Having reviewed the communications records, the Administrative Panel (the “Panel”) finds that the Forum has discharged its responsibility under Paragraph 2(a) of the Rules for Uniform Domain Name Dispute Resolution Policy (the “Rules”) “to employ reasonably available means calculated to achieve actual notice to Respondent” through submission of Electronic and Written Notices, as defined in Rule 1 and Rule 2.

RELIEF SOUGHT

Complainant requests that the domain name be transferred from Respondent to Complainant.

PARTIES’ CONTENTIONS

A. Complainant

In its Complaint and Additional Submission, Complainant alleges, among other things, that:

Complainant is a wholly-owned subsidiary of Carnival Corporation, the world’s most popular cruise line and largest leisure travel company.

Complainant holds a registration for the OCEANREADY trademark, which is on file with the United States Patent and Trademark Office (“USPTO”) as Registry No. 5,425,348, registered March 13, 2018.

By law, registered trademarks are presumed to be inherently distinctive and to have acquired secondary meaning in the relevant marketplace.

By dint of widespread and longstanding promotional efforts and advertising expenditures, Complainant has also acquired rights in the OCEANREADY mark under the common law via the doctrine of “secondary meaning.”

Complainant employs the OCEANREADY mark to manage and market an online guest platform offering travelers highly personalized service, including easy guest-crew communications and interactive shipboard entertainment.

Respondent registered the domain name on November 4, 2021.

The domain name is substantively identical and confusingly similar to Complainant’s OCEANREADY mark.

Respondent has not been commonly known by the domain name.

Complainant has not licensed or otherwise authorized Respondent to use its OCEANREADY mark in a domain name.

Respondent does not use the domain name for either a bona fide offering of goods or services or a legitimate noncommercial or fair use.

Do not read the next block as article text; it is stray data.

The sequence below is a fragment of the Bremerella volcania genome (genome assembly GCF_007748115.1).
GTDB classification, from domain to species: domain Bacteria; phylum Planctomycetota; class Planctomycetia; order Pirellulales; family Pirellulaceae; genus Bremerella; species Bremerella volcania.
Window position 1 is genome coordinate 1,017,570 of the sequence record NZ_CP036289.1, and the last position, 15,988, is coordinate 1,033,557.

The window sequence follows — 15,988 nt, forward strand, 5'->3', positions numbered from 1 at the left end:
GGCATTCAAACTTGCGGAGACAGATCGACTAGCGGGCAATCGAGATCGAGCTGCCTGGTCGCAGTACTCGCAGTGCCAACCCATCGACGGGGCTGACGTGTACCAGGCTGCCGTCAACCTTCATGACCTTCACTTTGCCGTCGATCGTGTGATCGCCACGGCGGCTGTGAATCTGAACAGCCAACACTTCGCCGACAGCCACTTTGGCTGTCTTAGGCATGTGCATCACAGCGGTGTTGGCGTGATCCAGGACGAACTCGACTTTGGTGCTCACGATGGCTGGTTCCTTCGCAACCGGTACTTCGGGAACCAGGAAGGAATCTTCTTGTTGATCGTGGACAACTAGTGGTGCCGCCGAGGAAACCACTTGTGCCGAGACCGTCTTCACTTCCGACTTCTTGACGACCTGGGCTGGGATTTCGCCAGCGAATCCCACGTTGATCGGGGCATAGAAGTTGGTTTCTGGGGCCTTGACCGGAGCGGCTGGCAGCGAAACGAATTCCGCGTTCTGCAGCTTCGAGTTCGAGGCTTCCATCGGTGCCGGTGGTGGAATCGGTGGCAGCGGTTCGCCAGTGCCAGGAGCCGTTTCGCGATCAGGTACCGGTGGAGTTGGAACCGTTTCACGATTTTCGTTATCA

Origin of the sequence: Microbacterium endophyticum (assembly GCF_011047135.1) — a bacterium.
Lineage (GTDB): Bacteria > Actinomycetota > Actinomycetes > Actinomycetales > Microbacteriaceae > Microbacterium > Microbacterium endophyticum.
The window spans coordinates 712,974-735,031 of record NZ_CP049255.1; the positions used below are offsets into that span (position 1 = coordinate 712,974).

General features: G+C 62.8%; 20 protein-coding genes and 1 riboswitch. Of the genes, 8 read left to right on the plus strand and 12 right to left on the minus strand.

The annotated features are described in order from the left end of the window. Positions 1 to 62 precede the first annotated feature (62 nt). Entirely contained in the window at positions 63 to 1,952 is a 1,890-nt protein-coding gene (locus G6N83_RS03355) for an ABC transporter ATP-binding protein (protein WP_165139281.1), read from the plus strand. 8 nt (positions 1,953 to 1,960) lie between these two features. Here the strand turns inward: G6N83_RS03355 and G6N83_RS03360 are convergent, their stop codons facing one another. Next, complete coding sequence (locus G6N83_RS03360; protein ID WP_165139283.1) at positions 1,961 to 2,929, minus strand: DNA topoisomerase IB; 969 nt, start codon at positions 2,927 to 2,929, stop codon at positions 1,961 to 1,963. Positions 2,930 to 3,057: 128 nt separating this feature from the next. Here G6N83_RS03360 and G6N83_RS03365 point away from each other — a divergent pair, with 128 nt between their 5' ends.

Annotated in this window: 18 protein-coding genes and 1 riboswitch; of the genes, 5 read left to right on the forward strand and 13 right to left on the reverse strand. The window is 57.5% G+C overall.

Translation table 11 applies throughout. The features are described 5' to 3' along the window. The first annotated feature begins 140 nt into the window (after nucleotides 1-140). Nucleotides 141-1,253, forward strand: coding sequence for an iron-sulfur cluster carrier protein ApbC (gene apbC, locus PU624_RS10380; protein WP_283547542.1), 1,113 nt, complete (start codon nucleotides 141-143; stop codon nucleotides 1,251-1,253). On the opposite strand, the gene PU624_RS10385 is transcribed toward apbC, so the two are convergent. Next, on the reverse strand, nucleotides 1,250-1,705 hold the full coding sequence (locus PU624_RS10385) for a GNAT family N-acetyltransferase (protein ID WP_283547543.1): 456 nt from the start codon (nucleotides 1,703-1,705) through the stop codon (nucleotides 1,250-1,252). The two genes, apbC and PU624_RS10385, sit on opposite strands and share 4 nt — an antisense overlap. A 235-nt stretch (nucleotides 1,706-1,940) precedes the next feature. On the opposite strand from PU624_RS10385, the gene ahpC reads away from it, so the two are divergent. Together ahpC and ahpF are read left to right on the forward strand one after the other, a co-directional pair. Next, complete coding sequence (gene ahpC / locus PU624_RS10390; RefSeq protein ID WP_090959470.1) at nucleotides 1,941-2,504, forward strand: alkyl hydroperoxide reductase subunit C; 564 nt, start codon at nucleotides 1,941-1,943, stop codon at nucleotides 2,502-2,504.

Instead, Respondent holds the domain name inactively and offers it for sale.

Respondent’s employment of the domain name attracts Internet users for its commercial gain.

Respondent lacks both rights to and legitimate interests in the domain name.

Respondent registered the domain name with knowledge of Complainant’s rights in the OCEANREADY mark.

Respondent has exhibited a pattern of bad faith registration and use of domain names, as demonstrated by a series of decisions issued by UDRP panels in which it was found to have registered and used domain names in bad faith.

Respondent both registered and now uses the domain name in bad faith.

B. Respondent

In its Response and Additional Submission, Respondent asserts, inter alia, the following:

Respondent is a generic domain name reseller working with over fifty domain brokers and listing sites and having a portfolio of about 5,000 domain names.

Buying and selling domain names based on common dictionary words is entirely legitimate under the Policy.

The two terms of the OCEANREADY mark are generic, and Complainant does not enjoy a monopoly on domain names incorporating those common terms.

Instead, common words and descriptive terms are available for registration as domain names on a first-come-first-served basis.

Complainant’s rights in its mark are limited to the realm of business claimed for it in its trademark registration application, namely international class 9, relating to “downloadable software application programs for use by cruise passengers on mobile phones, etc.”

Complainant has failed to prove secondary meaning in the OCEANREADY mark.

Respondent is not a business competitor of Complainant.

There is no evidence that Respondent has targeted Complainant or its business in registering the contested domain name or offering it for sale.

Respondent has rights to and legitimate interests in the domain name.

Complainant has an affirmative obligation under the Policy to prove by concrete evidence that Respondent has no rights to or legitimate interests in the domain name, and that it has registered and now uses the domain name in bad faith, both of which it has failed to do.

Respondent did not register, and does not use, the domain name in bad faith.

Respondent had never heard of Complainant before this proceeding was commenced.

Complainant has not produced any evidence that its mark is famous outside the United States.

Respondent has not offered to sell the domain name to Complainant or its competitors but has simply made it available for sale to the general public.